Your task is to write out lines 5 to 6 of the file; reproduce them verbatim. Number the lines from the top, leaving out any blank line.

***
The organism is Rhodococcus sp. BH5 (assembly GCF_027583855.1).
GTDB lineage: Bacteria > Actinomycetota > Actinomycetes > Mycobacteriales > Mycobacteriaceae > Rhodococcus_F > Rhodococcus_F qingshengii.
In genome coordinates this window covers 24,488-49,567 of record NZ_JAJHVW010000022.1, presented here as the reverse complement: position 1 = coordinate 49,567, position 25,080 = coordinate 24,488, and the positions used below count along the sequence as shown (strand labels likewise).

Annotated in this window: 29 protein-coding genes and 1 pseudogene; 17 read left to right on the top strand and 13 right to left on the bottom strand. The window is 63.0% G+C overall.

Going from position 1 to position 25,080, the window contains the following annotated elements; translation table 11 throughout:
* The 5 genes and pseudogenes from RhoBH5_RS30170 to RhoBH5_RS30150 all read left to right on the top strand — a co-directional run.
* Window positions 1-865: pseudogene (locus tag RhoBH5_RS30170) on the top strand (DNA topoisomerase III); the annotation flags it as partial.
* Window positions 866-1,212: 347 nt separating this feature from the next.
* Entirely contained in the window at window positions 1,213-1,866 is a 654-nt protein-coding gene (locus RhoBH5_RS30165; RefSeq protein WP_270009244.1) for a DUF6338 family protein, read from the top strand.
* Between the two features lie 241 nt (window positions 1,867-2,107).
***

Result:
Going from position 1 to position 25,080, the window contains the following annotated elements; translation table 11 throughout:
* The 5 genes and pseudogenes from RhoBH5_RS30170 to RhoBH5_RS30150 all read left to right on the top strand — a co-directional run.